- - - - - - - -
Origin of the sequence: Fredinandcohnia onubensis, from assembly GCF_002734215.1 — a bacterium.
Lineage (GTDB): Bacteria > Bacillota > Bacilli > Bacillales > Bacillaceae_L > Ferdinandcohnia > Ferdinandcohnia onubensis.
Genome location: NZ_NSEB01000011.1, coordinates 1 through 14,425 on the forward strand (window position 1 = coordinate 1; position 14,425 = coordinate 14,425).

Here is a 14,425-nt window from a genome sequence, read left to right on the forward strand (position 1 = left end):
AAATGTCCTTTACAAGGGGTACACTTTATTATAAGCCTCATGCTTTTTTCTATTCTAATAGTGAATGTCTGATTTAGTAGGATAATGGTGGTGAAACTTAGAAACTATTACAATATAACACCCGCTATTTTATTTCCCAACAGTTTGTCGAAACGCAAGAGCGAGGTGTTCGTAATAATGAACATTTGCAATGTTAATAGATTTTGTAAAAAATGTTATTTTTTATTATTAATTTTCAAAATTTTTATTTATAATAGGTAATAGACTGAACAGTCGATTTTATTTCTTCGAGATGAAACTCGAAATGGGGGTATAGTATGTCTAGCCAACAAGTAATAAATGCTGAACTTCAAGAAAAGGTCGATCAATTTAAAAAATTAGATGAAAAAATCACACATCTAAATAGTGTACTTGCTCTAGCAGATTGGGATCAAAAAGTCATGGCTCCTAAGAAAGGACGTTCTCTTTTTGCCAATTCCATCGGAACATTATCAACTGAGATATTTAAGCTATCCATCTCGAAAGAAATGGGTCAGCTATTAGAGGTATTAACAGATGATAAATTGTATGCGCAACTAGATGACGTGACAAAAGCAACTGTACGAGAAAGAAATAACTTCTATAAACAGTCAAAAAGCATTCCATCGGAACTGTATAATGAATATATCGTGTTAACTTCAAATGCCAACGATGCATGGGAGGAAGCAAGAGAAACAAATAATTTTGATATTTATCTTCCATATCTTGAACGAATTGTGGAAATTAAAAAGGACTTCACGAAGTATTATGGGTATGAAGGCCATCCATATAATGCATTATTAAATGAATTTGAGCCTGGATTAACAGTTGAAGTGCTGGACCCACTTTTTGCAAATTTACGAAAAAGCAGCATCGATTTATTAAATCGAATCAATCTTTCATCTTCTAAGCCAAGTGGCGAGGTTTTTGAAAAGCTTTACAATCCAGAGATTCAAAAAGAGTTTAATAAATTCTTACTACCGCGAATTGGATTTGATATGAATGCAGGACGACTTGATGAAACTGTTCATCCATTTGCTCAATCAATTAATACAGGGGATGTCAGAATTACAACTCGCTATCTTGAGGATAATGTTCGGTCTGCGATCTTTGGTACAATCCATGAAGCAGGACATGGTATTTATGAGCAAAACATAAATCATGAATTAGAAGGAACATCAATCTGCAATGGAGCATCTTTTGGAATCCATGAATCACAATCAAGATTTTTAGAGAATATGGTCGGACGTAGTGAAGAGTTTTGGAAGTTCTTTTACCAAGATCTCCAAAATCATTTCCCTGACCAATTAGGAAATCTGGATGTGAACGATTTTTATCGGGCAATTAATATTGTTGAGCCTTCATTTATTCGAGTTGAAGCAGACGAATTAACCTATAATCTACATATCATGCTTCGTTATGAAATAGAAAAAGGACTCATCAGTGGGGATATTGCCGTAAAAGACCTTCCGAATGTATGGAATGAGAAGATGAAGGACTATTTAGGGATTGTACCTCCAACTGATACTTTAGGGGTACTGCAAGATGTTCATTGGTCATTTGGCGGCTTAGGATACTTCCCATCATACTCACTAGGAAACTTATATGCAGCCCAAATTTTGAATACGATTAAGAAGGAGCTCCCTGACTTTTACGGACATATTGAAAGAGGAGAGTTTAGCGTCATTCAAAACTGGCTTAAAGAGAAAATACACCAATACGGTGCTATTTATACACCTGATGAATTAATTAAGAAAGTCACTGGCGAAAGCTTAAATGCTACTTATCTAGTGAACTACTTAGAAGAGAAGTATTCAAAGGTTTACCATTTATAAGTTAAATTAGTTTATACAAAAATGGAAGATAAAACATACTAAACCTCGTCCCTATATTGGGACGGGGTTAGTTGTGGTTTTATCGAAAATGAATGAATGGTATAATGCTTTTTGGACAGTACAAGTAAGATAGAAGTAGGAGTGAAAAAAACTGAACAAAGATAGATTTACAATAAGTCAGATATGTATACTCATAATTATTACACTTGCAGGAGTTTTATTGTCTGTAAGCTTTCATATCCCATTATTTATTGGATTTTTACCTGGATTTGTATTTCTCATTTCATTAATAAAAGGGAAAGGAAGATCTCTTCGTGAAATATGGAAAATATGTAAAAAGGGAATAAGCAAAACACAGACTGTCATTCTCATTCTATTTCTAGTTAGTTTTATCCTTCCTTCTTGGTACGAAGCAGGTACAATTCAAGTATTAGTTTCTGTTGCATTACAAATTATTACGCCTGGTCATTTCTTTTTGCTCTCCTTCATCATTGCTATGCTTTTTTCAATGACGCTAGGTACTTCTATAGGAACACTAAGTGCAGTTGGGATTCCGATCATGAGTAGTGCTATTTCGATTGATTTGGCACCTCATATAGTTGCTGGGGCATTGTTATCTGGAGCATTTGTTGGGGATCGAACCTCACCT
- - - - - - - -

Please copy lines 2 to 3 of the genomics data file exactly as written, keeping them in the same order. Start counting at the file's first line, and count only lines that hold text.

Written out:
Lineage (GTDB): Bacteria > Bacillota > Bacilli > Bacillales > Bacillaceae_L > Ferdinandcohnia > Ferdinandcohnia onubensis.
Genome location: NZ_NSEB01000011.1, coordinates 1 through 14,425 on the forward strand (window position 1 = coordinate 1; position 14,425 = coordinate 14,425).